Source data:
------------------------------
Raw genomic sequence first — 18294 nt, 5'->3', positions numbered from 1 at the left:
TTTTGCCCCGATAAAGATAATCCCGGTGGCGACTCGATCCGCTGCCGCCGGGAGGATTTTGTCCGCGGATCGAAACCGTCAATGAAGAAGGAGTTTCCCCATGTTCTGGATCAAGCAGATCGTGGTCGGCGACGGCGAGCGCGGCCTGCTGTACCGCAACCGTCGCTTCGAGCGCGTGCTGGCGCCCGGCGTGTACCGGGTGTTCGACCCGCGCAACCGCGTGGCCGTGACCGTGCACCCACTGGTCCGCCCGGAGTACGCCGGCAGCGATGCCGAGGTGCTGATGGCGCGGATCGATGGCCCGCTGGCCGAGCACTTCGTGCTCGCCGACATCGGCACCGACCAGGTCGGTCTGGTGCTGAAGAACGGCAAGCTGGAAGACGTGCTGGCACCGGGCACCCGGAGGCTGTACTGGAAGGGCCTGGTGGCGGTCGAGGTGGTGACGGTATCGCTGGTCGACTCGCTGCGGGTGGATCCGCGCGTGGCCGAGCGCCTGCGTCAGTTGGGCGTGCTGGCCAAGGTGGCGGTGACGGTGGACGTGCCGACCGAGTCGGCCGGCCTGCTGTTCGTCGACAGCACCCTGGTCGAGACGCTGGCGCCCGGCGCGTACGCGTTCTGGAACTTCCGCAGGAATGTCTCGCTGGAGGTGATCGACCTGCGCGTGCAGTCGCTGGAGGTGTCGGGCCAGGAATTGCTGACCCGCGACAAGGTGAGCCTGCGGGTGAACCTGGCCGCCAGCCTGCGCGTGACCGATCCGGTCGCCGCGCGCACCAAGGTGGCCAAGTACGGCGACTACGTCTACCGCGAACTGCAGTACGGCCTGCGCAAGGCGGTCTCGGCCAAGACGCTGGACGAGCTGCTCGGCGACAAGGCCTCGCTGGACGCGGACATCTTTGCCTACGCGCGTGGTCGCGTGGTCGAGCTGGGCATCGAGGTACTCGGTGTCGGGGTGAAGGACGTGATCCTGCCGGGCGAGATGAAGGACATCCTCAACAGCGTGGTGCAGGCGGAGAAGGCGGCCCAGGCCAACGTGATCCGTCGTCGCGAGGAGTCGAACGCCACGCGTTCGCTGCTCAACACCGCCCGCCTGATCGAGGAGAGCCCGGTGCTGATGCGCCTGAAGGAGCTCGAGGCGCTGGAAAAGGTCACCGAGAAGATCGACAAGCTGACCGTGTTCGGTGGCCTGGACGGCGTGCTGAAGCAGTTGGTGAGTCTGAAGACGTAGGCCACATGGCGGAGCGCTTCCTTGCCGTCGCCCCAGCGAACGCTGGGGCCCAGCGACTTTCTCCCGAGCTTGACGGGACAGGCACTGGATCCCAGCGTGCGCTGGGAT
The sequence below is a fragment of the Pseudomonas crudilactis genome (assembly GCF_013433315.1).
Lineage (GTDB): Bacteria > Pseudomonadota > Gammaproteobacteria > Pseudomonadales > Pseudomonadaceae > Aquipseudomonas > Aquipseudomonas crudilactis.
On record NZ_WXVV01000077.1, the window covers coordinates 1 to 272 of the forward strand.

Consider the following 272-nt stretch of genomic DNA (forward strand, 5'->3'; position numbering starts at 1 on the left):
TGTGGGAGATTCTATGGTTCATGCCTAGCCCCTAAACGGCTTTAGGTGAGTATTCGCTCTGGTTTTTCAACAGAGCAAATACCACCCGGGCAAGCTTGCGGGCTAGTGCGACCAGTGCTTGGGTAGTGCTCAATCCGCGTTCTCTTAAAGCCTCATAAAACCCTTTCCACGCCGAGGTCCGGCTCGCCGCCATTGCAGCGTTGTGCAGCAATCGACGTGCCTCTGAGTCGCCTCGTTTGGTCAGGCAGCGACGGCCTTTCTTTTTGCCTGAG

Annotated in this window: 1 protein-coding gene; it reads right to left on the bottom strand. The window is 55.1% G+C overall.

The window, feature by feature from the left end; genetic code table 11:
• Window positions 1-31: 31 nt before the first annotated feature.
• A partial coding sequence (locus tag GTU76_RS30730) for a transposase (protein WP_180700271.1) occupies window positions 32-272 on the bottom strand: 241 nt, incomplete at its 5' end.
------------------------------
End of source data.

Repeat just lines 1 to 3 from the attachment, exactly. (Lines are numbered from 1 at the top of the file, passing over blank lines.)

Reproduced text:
Raw genomic sequence first — 18294 nt, 5'->3', positions numbered from 1 at the left:
TTTTGCCCCGATAAAGATAATCCCGGTGGCGACTCGATCCGCTGCCGCCGGGAGGATTTTGTCCGCGGATCGAAACCGTCAATGAAGAAGGAGTTTCCCCATGTTCTGGATCAAGCAGATCGTGGTCGGCGACGGCGAGCGCGGCCTGCTGTACCGCAACCGTCGCTTCGAGCGCGTGCTGGCGCCCGGCGTGTACCGGGTGTTCGACCCGCGCAACCGCGTGGCCGTGACCGTGCACCCACTGGTCCGCCCGGAGTACGCCGGCAGCGATGCCGAGGTGCTGATGGCGCGGATCGATGGCCCGCTGGCCGAGCACTTCGTGCTCGCCGACATCGGCACCGACCAGGTCGGTCTGGTGCTGAAGAACGGCAAGCTGGAAGACGTGCTGGCACCGGGCACCCGGAGGCTGTACTGGAAGGGCCTGGTGGCGGTCGAGGTGGTGACGGTATCGCTGGTCGACTCGCTGCGGGTGGATCCGCGCGTGGCCGAGCGCCTGCGTCAGTTGGGCGTGCTGGCCAAGGTGGCGGTGACGGTGGACGTGCCGACCGAGTCGGCCGGCCTGCTGTTCGTCGACAGCACCCTGGTCGAGACGCTGGCGCCCGGCGCGTACGCGTTCTGGAACTTCCGCAGGAATGTCTCGCTGGAGGTGATCGACCTGCGCGTGCAGTCGCTGGAGGTGTCGGGCCAGGAATTGCTGACCCGCGACAAGGTGAGCCTGCGGGTGAACCTGGCCGCCAGCCTGCGCGTGACCGATCCGGTCGCCGCGCGCACCAAGGTGGCCAAGTACGGCGACTACGTCTACCGCGAACTGCAGTACGGCCTGCGCAAGGCGGTCTCGGCCAAGACGCTGGACGAGCTGCTCGGCGACAAGGCCTCGCTGGACGCGGACATCTTTGCCTACGCGCGTGGTCGCGTGGTCGAGCTGGGCATCGAGGTACTCGGTGTCGGGGTGAAGGACGTGATCCTGCCGGGCGAGATGAAGGACATCCTCAACAGCGTGGTGCAGGCGGAGAAGGCGGCCCAGGCCAACGTGATCCGTCGTCGCGAGGAGTCGAACGCCACGCGTTCGCTGCTCAACACCGCCCGCCTGATCGAGGAGAGCCCGGTGCTGATGCGCCTGAAGGAGCTCGAGGCGCTGGAAAAGGTCACCGAGAAGATCGACAAGCTGACCGTGTTCGGTGGCCTGGACGGCGTGCTGAAGCAGTTGGTGAGTCTGAAGACGTAGGCCACATGGCGGAGCGCTTCCTTGCCGTCGCCCCAGCGAACGCTGGGGCCCAGCGACTTTCTCCCGAGCTTGACGGGACAGGCACTGGATCCCAGCGTGCGCTGGGAT
The sequence below is a fragment of the Pseudomonas crudilactis genome (assembly GCF_013433315.1).